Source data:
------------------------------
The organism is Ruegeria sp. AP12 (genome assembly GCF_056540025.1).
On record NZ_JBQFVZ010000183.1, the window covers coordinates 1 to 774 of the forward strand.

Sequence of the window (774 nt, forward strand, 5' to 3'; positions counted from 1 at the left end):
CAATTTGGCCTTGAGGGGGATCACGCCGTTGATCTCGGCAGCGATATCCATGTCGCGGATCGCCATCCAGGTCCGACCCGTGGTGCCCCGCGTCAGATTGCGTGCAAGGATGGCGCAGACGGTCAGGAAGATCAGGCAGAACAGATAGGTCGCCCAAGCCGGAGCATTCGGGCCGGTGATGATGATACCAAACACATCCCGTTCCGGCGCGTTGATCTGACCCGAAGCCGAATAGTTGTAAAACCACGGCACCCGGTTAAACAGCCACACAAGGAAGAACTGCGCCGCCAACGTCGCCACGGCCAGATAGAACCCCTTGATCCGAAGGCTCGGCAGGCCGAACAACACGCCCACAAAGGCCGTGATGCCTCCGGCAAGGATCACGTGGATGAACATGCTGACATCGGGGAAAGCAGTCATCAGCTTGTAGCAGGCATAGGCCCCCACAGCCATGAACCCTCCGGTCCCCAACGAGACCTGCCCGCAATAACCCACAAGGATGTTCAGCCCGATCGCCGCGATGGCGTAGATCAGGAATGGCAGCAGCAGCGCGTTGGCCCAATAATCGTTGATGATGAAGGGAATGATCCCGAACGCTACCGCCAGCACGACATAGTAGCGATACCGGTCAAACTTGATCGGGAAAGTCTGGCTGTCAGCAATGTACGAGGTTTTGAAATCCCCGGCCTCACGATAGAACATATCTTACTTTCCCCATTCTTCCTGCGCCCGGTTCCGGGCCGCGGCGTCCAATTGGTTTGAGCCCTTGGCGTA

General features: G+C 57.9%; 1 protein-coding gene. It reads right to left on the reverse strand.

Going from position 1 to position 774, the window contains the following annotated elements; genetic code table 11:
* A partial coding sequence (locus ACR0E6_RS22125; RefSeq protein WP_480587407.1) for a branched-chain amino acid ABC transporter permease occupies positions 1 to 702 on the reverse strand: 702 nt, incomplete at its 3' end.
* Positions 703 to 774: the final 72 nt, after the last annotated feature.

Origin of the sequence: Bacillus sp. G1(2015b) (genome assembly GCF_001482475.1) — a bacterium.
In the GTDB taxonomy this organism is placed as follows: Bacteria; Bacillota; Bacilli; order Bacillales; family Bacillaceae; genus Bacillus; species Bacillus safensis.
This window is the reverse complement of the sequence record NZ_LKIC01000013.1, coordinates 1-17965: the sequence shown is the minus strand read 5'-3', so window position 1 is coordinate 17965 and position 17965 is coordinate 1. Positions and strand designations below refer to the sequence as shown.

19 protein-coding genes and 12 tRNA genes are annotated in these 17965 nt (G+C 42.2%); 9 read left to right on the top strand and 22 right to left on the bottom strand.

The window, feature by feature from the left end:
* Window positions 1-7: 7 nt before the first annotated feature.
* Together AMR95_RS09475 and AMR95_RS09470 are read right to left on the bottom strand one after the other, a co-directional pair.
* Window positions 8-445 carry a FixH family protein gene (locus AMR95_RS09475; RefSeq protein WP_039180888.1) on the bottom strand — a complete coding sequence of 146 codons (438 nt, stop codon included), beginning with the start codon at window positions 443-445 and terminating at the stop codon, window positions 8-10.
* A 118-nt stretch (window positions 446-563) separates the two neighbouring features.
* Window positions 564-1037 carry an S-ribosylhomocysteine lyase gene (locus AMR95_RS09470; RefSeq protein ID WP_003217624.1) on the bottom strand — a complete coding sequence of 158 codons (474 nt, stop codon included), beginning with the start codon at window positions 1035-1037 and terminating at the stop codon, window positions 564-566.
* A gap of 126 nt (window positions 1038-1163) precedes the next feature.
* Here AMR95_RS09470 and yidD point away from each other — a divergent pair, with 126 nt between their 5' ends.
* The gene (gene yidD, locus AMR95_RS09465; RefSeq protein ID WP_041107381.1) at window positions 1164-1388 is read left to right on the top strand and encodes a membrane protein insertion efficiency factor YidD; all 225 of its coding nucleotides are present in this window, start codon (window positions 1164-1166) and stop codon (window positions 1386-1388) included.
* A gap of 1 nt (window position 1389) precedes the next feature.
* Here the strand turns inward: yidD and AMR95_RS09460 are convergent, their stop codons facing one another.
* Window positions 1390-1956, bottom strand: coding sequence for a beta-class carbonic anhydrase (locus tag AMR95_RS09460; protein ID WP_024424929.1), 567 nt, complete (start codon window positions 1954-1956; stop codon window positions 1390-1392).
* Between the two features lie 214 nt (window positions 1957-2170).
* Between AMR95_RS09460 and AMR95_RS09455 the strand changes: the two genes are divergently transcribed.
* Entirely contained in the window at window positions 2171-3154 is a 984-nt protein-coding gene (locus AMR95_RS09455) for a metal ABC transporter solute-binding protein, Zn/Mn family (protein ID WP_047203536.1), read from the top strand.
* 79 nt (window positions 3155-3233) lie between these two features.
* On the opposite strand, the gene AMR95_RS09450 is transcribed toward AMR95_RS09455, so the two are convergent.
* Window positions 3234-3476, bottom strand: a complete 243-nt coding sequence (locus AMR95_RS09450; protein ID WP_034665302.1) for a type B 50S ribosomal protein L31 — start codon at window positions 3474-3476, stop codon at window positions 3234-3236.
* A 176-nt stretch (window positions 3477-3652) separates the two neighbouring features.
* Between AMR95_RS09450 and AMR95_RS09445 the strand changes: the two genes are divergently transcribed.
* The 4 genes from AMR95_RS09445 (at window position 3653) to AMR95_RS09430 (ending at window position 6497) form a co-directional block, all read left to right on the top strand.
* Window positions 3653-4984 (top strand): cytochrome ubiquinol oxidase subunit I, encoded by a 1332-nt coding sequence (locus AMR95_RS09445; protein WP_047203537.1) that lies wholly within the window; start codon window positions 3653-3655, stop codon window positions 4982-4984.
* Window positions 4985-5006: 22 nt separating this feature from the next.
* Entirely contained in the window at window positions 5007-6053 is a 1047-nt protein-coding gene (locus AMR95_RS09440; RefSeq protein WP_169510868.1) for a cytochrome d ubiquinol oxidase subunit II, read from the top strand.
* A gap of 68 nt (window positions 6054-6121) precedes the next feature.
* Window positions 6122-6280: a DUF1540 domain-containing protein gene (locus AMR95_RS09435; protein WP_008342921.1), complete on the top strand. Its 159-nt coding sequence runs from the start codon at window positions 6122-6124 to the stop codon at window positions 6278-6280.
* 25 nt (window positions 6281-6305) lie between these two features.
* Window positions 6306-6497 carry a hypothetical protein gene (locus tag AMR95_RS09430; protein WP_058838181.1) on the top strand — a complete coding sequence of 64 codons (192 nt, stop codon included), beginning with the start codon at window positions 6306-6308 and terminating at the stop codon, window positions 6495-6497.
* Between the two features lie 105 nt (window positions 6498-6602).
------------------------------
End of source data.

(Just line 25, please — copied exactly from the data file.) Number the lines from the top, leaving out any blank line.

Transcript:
* Between the two features lie 214 nt (window positions 1957-2170).